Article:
Six experts address stigmatization, collaboration, alternatives, a need for strong leadership and other factors during the association’s Thought Leadership Symposium in Boston.
BOSTON, Mass. – It didn’t seem to matter what subject each of the speakers were addressing during the many presentations of this past weekend’s Thought Leadership Symposium – the discussions often circled back to the opioid crisis.
Case in point: Toward the end of Nick Cozzi’s peer presentation on brand loyalty, he delved into the force of social media apps like Yelp, prompting a conversation that migrated from online patient satisfaction reviews to physicians prescribing opioids because patients demanded them – and against their better judgment. And worse, the administration bowed to the patients’ will.
You could say the conversation was spirited and lively, if not passionate.
On Sunday, a six-member panel tackled the epidemic head-on – discussing the issue of stigmatization, the importance of interprofessional collaboration and steps that should be taken to address the issue within an organization and on a national scale.
About 200 people attended the discussion, part of the American Association for Physician Leadership’s 2018 Physician Leadership Summit.
Here are the key takeaways of the panelists:
THE STIGMA OF ‘THOSE PEOPLE’
Stacy Bare a military veteran, a Bronze Star recipient, and director of the Sierra Club Outdoors: “One of the things that I think is really discounted is dignity. And I think when you see a lot of your patients that end up with opioid addictions, nobody says, “I want to be addicted to opioids – or alcohol or cocaine. And then as you’re moving through the recovery process, it is really hard to find a community that is, a) going to accept you, and b) broadly, for people not to refer to you as one of those people.”
Deborah Pasko, PharmD, MHS, director of medication safety and quality at the American Society of Health-System Pharmacists: As a patient, Pasko suffered a shoulder dislocation with two fractures, a labral tear and a bicep tendon tear. But when the prescription was given to the pharmacist, she just shook her head no. Standing in front of the pharmacist, she was “trying to plea my patient side of it. As a pharmacist, it was heartbreaking for me, that for some other pharmacist to be standing in front of me and not treating me as a patient, but maybe just ‘I’m one of those.’ … We need to get out of this stigma. We need to have conversations with people and treat them like human beings. They are patients, and it doesn’t matter what you look like; you are standing there as a patient, period.”
Don Stader, MD, FACEP, emergency physician at Swedish Medical Center in Denver, Colorado: “Those patients. I know exactly who those patients are. I deal with addicts every single day in the emergency department – and one of those patients literally changed the course of my career and my life.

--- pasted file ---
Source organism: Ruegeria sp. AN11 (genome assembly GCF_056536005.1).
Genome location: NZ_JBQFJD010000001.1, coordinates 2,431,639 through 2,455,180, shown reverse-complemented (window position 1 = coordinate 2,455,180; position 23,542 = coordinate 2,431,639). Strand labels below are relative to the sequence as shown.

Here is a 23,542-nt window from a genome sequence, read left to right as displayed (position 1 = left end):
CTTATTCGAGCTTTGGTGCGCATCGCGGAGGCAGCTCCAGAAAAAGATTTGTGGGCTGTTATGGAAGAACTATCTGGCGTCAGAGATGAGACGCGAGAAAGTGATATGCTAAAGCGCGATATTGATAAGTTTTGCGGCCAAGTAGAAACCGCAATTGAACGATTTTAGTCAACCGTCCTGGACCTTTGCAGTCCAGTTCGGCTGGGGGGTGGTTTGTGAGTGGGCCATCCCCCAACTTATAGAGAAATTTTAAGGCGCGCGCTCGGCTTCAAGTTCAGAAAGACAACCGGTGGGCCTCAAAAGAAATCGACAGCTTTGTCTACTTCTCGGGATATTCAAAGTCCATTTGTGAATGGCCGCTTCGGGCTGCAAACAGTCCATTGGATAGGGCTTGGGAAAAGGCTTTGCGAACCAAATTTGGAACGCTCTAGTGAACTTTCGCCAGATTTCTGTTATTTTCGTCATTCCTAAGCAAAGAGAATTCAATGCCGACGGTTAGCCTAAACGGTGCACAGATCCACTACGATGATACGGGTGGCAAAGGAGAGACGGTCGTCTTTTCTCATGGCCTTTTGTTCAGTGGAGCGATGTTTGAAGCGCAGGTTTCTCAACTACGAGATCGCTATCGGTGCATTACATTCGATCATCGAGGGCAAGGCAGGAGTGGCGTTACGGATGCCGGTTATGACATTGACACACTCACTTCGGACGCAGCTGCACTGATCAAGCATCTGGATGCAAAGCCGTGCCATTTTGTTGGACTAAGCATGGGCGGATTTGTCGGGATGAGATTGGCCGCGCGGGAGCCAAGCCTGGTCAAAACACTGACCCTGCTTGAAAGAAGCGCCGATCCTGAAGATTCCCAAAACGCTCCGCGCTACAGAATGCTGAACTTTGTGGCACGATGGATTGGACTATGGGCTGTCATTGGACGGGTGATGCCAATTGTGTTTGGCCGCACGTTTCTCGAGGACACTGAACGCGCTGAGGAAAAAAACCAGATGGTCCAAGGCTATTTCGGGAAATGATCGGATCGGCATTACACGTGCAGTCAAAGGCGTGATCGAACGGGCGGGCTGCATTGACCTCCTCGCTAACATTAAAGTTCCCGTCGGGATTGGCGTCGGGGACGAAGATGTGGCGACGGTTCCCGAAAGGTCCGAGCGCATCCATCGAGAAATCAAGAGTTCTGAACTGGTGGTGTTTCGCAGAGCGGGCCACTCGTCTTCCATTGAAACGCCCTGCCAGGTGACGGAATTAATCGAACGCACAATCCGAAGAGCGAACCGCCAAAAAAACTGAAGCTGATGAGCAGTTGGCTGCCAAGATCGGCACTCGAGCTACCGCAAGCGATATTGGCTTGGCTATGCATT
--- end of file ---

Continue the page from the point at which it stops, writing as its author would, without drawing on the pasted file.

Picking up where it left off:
She was a 20-something-year-old who overdosed in 2016, came into my emergency department almost dead. Now, I’ve always hated dealing with IV drug users. I’ll be absolutely frank with you that this was one of patient populations that I always did not like to deal with. And then I went in and started talking with this patient who overdosed. I gave her the same spiel: ‘What are you doing? You’re throwing your life away.’
But then I asked her how she got addicted to opioids – how she got addicted to heroin, and she said, “It was actually through an ER doc just like you, who gave me Percocet for an ankle sprain. Now, that hit me like a ton of bricks because earlier that day, guess what I had done. I’d given someone Percocet for an ankle sprain. And that patient who I had stigmatized just as much ... and showing that patient that type of shame, I had been guilty of that. It led to a radical self-examination of 1) What I had been doing wrong in my medical practice throughout my whole career, and 2) how we could address an opioid crisis.”
Michael Canady, MD, MBA, CPE, FACS, CEO at Holzer Health System in Ohio: “I have a fear that we’re going to swing the pendulum a little too far, and not being able to do the things we need to do as clinicians. Our legislators are acting as clinicians, and that’s scary to me as a clinician who writes prescriptions.
“As we all know, it’s a whole lot easier when a patient’s in your office asking for pain medications to give them a prescription than it is to spend 15, 20, 30 minutes it takes to explain to them why it may not be in their best interest, and that there may be other things that can help with their pain and diminish their risk of addiction and morbidity.”
Rachael Duncan, PharmD, BCPS, emergency department pharmacist at Swedish Medical Center: When she first joined Swedish, “I was seeing this overwhelming amount of opioids going out the door, and an overwhelming number of opioids being given to people in the ER. It was the answer for every type of pain. And I got thinking, ‘How did we get to where we are today?’ Well, when you were in medical school, what was the one type of pain medication that you were taught about? Opioids, right? Talk about anything else? Probably not. And I can’t tell providers that have been using the same thing, and that’s the only thing they know to use for the past three decades, to all of a sudden stop using it. Right? That’s not even fair. That doesn’t set you up for success.
“The answer is to expand your tool kit. Give you other things to use to still appropriately treat pain without using as many opioids. There are appropriate places to use opioids, and that’s OK. But the concept of ALTOs, or alternatives to opioids, is really the concept of a multimodal approach to pain management that’s more thoughtful.